Now that I have a more reasonable number of jobs to go through (12 and 45--57 total), I start to do a cursory review of the short descriptions of each role.
I have now reduced the number of jobs that interest me to 31 roles.
Step 4: More Detailed Job Listing Review
Now that I have those 31 jobs in Teal, I look more closely at the following:
I remove jobs where I am not eligible. This includes the following:
I remove jobs with anything that might be a dealbreaker for me. This includes the following:
For the remaining jobs, I give them an initial rating of 1-5 stars and make notes on any areas I might want to explore further.
I now have 18 jobs in Teal.
Step 5: A Little More Research
Next, I investigate a few things outside of the immediate job descriptions.
Now, I have 13 jobs In Teal.
Step 6: Customize a Resume and Prepare to Apply
From the 13 jobs I have listed, I will apply for the jobs I'm most excited about and continue to reassess other openings listed. I will also add, remove, reprioritize, and take notes on specific roles as needed.
By Brenda L. Peterson, The Layoff Lady
Messaging With Your Connections
One of the benefits of having connections on LinkedIn is that you are able to directly send them messages. This is also a feature that I've seen used poorly on several occasions. Let's look at how to use LinkedIn messaging effectively to continue to build professional relationships. Let's also look at some guidelines for how to use this feature well.
The Value of Mutually Beneficial Relationships
To have successful professional networking relationships, make sure those relationships are mutually beneficial. Networking is about give and take. Make sure that you are adding value along the way. This includes sharing useful content, congratulating people on their accomplishments, and answering one-off questions when people are asking for advice. In short, be a good LinkedIn neighbor. If you give more than you take, your LinkedIn connections will be more likely to want to help you. This is the real secret to successful professional networking--make sure it's a two-way street.
Messages That Add Value
When you contact people directly, be sure your messages are not all you asking others to do things for you. Here are a few types of messages you can send to your connections that add value to the relationship and give more than they take:
Make sure you are not THAT PERSON who only reaches out when they need a favor.
Direct Asks For Help: Worst Practices
Asking for help is an art. First, you need to be willing to ask for help. Next, you need to craft your ask in a way that you have a higher likelihood of getting that help.
Here are the most significant issues I’ve seen with how people ask for job search help:
The Worst Asks
Even though I am, by nature, a helper, here are the types of requests I receive via LinkedIn messages that will not get much of a response from me.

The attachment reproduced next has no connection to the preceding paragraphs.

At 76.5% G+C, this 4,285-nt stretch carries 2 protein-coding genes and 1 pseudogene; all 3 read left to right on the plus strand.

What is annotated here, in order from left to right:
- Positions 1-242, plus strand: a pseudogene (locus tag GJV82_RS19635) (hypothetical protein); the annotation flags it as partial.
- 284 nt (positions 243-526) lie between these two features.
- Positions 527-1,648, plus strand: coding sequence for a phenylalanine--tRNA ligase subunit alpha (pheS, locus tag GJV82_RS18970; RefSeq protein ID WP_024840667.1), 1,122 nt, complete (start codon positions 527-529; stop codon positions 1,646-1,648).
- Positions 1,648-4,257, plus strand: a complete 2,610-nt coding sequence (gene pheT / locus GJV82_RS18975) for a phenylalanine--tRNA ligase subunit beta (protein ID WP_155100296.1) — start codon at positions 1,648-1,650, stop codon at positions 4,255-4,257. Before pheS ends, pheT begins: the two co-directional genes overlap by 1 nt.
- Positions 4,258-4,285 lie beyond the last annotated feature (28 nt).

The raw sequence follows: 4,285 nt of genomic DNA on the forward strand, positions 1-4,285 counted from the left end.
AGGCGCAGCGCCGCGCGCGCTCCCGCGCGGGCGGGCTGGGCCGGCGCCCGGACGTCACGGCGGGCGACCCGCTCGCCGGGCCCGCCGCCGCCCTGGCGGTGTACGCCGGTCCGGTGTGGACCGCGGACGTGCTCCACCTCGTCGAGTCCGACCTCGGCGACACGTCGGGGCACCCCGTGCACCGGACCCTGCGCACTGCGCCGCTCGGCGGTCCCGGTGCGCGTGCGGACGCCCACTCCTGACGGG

Why are these not good asks? For one, these are big asks. These are also the types of requests that would require me to do a lot of investigation to be truly helpful.
When you ask people to help you, put in your work first. Then, when they know you are committed to being successful, they are much more likely to help you clarify details.
Direct Asks For Help: Better Practices
Here are a few better asks, but may only work with connections who you know very well and who you have helped in the past:
These requests are specific, which is better, but each is still a sizeable request. The first two may be time intensive. The next two involve me putting my reputation on the line to recommend you for a role. The final one requires a block of my time on my calendar. Depending on our interactions prior to these requests, my response may vary from “of course!” to no response at all.
Again, remember to make sure your asks are aligned with how well you know one another.
Direct Asks for Help: Best Practices
Asks are better when they are more specific and less time intensive. It’s also helpful if there is context. Here are a few asks that are more likely to get responses. The requests earlier in this list are more likely to get a response than the ones later on:
People Get To Say No
Remember, when you are asking for help, people will tell you no. More likely than telling you a direct no, they may just not respond. Ever. Keep in mind that job searching, like sales, means that you're going to hear a whole lot of no on the way to that one yes you need. When you need a specific thing, it's useful to ask multiple people for help to give you a better chance of getting a response. It's also not personal. We're each on LinkedIn using it to varying degrees and all trying to accomplish our own goals.
Making sure that you are making the relationships mutually beneficial will make it much more likely that people will respond to you and want to lend you a hand when you need it.
By Brenda L. Peterson, The Layoff Lady
Getting To Know Your LinkedIn Connections